Disruptive Social Work: Forms, Possibilities and Tensions

Guy Feldman*

*Corresponding author for this work

Research output: Contribution to journalArticlepeer-review

11 Scopus citations


In recent years, a growing literature has rediscovered radical social work and the various forms it takes. In these debates, a key concept that has been developed and deployed is 'resistance'. Studies provide growing evidence for the myriad ways in which social workers engage in resistance activities as part of their everyday practice. However, most of these studies portray resistance as an individualised activity and overlook the role of clients in such activities. Drawing on the concept of 'disruptive power', this article makes the case for what it terms 'disruptive social work', which involves collective resistance activities that disrupt institutions and social relations of everyday life to create meaningful change. After providing a definition of disruptive social work, the article suggests that this practice can be carried out at two levels. At the professional level, social workers occupy an important structural position that allows them to disrupt the workings of the social service system. At the client level, social workers can help their differently positioned clients develop a sense of their own disruptive power and activate it. Examples of disruptive social work are presented throughout the article. It concludes by highlighting the practical and ethical challenges this practice poses for social workers today.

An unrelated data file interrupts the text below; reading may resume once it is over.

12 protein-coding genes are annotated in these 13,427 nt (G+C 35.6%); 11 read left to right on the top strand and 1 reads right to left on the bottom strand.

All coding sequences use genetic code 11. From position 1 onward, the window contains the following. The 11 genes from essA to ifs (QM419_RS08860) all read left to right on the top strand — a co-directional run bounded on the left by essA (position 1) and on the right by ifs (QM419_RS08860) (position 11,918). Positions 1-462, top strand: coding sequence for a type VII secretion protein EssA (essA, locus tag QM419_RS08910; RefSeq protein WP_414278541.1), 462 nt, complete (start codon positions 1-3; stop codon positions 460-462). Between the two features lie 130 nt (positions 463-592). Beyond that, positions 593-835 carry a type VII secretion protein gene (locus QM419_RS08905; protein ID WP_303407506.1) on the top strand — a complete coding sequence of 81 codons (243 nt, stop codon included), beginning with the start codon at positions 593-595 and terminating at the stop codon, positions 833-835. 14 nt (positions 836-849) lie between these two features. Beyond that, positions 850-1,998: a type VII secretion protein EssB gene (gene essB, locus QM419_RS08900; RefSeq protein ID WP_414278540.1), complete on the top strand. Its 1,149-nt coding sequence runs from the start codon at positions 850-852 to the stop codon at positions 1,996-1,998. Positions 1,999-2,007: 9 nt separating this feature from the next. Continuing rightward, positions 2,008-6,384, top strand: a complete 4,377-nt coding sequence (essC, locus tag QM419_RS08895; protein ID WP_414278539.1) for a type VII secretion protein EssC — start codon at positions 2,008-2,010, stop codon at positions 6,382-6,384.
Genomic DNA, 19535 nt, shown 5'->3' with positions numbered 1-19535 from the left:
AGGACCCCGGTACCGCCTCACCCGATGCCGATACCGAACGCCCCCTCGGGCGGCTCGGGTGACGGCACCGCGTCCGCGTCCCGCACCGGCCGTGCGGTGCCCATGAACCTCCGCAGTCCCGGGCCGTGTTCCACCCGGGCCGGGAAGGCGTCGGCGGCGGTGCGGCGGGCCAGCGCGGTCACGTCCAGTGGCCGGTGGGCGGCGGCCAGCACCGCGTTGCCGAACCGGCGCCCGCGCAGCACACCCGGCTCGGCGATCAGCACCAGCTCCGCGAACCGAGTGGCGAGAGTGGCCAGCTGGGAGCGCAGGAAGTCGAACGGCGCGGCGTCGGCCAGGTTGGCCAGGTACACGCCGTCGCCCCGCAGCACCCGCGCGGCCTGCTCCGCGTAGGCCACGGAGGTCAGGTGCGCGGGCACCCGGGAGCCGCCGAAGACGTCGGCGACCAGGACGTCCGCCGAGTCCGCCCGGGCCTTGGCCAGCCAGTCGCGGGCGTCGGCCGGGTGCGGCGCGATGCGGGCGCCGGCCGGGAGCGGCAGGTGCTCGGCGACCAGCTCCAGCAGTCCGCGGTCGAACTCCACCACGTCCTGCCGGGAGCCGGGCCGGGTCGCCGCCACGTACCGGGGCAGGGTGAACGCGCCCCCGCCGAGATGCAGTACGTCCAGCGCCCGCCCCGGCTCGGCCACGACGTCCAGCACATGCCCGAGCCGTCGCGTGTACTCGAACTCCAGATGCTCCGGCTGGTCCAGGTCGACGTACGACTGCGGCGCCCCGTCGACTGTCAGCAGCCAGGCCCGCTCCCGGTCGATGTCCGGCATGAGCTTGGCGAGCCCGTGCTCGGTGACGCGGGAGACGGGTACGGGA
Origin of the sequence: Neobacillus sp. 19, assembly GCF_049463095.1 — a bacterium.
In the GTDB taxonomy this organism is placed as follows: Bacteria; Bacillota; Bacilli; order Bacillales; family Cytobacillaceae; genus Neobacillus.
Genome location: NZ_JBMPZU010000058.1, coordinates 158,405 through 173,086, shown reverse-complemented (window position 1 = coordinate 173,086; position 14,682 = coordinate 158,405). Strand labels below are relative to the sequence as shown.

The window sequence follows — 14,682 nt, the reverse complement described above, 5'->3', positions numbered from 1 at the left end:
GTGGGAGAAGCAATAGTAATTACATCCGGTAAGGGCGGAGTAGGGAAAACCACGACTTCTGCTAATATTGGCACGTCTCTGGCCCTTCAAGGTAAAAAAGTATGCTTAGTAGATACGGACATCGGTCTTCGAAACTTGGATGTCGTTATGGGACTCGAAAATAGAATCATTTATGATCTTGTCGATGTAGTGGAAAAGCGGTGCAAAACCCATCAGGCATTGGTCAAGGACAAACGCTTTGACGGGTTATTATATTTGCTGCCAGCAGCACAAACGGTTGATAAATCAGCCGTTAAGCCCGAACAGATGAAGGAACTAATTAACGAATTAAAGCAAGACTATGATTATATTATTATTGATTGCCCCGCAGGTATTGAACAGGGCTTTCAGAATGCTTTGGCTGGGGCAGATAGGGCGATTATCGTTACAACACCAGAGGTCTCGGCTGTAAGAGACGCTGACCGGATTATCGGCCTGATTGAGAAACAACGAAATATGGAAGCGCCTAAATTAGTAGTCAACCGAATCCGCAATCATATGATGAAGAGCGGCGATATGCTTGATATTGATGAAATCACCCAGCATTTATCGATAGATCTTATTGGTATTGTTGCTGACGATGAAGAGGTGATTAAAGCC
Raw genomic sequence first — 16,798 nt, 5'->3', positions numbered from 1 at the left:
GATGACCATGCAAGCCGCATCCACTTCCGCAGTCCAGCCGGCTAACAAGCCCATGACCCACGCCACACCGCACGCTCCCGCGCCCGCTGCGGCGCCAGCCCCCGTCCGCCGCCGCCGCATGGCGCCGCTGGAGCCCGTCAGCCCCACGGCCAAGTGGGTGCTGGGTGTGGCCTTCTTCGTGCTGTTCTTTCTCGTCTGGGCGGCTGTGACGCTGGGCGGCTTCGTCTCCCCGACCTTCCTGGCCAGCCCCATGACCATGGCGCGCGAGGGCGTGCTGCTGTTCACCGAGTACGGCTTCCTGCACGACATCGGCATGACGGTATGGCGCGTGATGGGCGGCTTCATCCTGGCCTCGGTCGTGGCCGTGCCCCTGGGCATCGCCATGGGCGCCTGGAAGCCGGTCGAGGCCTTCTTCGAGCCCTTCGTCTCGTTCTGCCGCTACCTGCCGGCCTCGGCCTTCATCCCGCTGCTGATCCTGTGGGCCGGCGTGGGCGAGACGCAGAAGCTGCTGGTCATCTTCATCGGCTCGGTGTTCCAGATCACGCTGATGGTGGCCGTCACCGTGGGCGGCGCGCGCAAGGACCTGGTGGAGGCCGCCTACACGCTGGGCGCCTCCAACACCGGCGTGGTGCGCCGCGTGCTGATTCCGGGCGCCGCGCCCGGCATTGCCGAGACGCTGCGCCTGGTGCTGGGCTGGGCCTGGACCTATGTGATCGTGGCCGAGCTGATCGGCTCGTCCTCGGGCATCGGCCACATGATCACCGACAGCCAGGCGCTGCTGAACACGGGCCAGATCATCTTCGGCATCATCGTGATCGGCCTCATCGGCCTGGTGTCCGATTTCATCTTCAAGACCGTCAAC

Original languageEnglish
Pages (from-to)759-775
Number of pages17
JournalBritish Journal of Social Work
Issue number2
StatePublished - 1 Mar 2022


  • advocacy
  • critical social work
  • disruption
  • resistance
  • social theory


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